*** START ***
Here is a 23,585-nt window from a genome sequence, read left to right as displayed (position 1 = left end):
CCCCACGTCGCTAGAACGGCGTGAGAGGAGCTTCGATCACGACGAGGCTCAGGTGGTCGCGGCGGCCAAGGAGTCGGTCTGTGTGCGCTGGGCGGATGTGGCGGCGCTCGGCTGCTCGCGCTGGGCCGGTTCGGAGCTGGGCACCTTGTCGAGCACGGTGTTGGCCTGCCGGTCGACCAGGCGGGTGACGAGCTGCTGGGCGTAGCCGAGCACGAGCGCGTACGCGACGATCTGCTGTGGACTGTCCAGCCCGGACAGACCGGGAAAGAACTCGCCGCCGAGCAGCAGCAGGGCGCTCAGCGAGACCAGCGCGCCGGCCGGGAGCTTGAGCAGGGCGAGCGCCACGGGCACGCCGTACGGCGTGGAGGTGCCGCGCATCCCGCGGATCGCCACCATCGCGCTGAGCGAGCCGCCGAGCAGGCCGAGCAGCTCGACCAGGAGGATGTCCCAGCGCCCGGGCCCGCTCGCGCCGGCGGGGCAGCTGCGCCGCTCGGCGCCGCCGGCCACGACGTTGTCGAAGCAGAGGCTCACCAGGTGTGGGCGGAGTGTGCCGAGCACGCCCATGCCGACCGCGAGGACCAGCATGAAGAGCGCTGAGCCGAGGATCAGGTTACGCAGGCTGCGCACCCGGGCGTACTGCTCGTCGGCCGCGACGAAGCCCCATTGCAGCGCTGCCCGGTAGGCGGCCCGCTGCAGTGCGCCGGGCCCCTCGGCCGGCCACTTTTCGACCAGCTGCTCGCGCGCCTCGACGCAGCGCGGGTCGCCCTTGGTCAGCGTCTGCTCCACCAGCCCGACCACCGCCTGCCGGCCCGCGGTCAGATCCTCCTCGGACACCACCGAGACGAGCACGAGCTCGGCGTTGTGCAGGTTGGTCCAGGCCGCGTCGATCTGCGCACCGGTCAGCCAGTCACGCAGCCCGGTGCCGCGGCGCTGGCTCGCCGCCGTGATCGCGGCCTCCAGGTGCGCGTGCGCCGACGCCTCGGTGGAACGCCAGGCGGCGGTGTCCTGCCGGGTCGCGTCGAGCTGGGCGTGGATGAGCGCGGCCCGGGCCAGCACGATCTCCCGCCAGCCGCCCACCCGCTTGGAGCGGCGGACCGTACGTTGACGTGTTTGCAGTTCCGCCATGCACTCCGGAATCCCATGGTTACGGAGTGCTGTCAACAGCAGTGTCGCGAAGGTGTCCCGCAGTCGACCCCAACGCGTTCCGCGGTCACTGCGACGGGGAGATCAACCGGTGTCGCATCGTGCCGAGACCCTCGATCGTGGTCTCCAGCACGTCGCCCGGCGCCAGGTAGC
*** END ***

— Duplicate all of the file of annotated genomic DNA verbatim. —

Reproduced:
Here is a 23,585-nt window from a genome sequence, read left to right as displayed (position 1 = left end):
CCCCACGTCGCTAGAACGGCGTGAGAGGAGCTTCGATCACGACGAGGCTCAGGTGGTCGCGGCGGCCAAGGAGTCGGTCTGTGTGCGCTGGGCGGATGTGGCGGCGCTCGGCTGCTCGCGCTGGGCCGGTTCGGAGCTGGGCACCTTGTCGAGCACGGTGTTGGCCTGCCGGTCGACCAGGCGGGTGACGAGCTGCTGGGCGTAGCCGAGCACGAGCGCGTACGCGACGATCTGCTGTGGACTGTCCAGCCCGGACAGACCGGGAAAGAACTCGCCGCCGAGCAGCAGCAGGGCGCTCAGCGAGACCAGCGCGCCGGCCGGGAGCTTGAGCAGGGCGAGCGCCACGGGCACGCCGTACGGCGTGGAGGTGCCGCGCATCCCGCGGATCGCCACCATCGCGCTGAGCGAGCCGCCGAGCAGGCCGAGCAGCTCGACCAGGAGGATGTCCCAGCGCCCGGGCCCGCTCGCGCCGGCGGGGCAGCTGCGCCGCTCGGCGCCGCCGGCCACGACGTTGTCGAAGCAGAGGCTCACCAGGTGTGGGCGGAGTGTGCCGAGCACGCCCATGCCGACCGCGAGGACCAGCATGAAGAGCGCTGAGCCGAGGATCAGGTTACGCAGGCTGCGCACCCGGGCGTACTGCTCGTCGGCCGCGACGAAGCCCCATTGCAGCGCTGCCCGGTAGGCGGCCCGCTGCAGTGCGCCGGGCCCCTCGGCCGGCCACTTTTCGACCAGCTGCTCGCGCGCCTCGACGCAGCGCGGGTCGCCCTTGGTCAGCGTCTGCTCCACCAGCCCGACCACCGCCTGCCGGCCCGCGGTCAGATCCTCCTCGGACACCACCGAGACGAGCACGAGCTCGGCGTTGTGCAGGTTGGTCCAGGCCGCGTCGATCTGCGCACCGGTCAGCCAGTCACGCAGCCCGGTGCCGCGGCGCTGGCTCGCCGCCGTGATCGCGGCCTCCAGGTGCGCGTGCGCCGACGCCTCGGTGGAACGCCAGGCGGCGGTGTCCTGCCGGGTCGCGTCGAGCTGGGCGTGGATGAGCGCGGCCCGGGCCAGCACGATCTCCCGCCAGCCGCCCACCCGCTTGGAGCGGCGGACCGTACGTTGACGTGTTTGCAGTTCCGCCATGCACTCCGGAATCCCATGGTTACGGAGTGCTGTCAACAGCAGTGTCGCGAAGGTGTCCCGCAGTCGACCCCAACGCGTTCCGCGGTCACTGCGACGGGGAGATCAACCGGTGTCGCATCGTGCCGAGACCCTCGATCGTGGTCTCCAGCACGTCGCCCGGCGCCAGGTAGC